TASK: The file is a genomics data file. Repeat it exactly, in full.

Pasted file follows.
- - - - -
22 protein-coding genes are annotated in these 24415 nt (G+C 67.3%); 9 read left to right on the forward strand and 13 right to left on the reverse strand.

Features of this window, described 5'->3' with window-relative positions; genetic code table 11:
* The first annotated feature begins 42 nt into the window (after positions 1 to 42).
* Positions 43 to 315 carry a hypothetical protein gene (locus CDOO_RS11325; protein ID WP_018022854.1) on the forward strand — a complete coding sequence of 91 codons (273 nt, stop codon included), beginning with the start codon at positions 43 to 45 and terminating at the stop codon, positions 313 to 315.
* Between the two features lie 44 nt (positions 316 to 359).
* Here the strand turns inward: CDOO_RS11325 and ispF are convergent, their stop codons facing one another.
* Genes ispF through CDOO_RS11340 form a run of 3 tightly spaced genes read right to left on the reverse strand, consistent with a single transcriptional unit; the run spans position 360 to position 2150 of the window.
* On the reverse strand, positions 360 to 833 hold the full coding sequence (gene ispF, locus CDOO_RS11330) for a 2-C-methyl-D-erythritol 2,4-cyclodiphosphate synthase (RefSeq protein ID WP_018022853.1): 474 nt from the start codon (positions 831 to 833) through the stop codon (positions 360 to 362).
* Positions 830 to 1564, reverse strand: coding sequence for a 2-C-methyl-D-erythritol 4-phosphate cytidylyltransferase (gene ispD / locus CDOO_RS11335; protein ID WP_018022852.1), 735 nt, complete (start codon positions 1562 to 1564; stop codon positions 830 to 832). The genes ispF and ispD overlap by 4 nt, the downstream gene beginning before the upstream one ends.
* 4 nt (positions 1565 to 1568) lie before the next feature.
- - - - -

22 protein-coding genes are annotated in these 24415 nt (G+C 67.3%); 9 read left to right on the forward strand and 13 right to left on the reverse strand.

Features of this window, described 5'->3' with window-relative positions; genetic code table 11:
* The first annotated feature begins 42 nt into the window (after positions 1 to 42).
* Positions 43 to 315 carry a hypothetical protein gene (locus CDOO_RS11325; protein ID WP_018022854.1) on the forward strand — a complete coding sequence of 91 codons (273 nt, stop codon included), beginning with the start codon at positions 43 to 45 and terminating at the stop codon, positions 313 to 315.
* Between the two features lie 44 nt (positions 316 to 359).
* Here the strand turns inward: CDOO_RS11325 and ispF are convergent, their stop codons facing one another.
* Genes ispF through CDOO_RS11340 form a run of 3 tightly spaced genes read right to left on the reverse strand, consistent with a single transcriptional unit; the run spans position 360 to position 2150 of the window.
* On the reverse strand, positions 360 to 833 hold the full coding sequence (gene ispF, locus CDOO_RS11330) for a 2-C-methyl-D-erythritol 2,4-cyclodiphosphate synthase (RefSeq protein ID WP_018022853.1): 474 nt from the start codon (positions 831 to 833) through the stop codon (positions 360 to 362).
* Positions 830 to 1564, reverse strand: coding sequence for a 2-C-methyl-D-erythritol 4-phosphate cytidylyltransferase (gene ispD / locus CDOO_RS11335; protein ID WP_018022852.1), 735 nt, complete (start codon positions 1562 to 1564; stop codon positions 830 to 832). The genes ispF and ispD overlap by 4 nt, the downstream gene beginning before the upstream one ends.
* 4 nt (positions 1565 to 1568) lie before the next feature.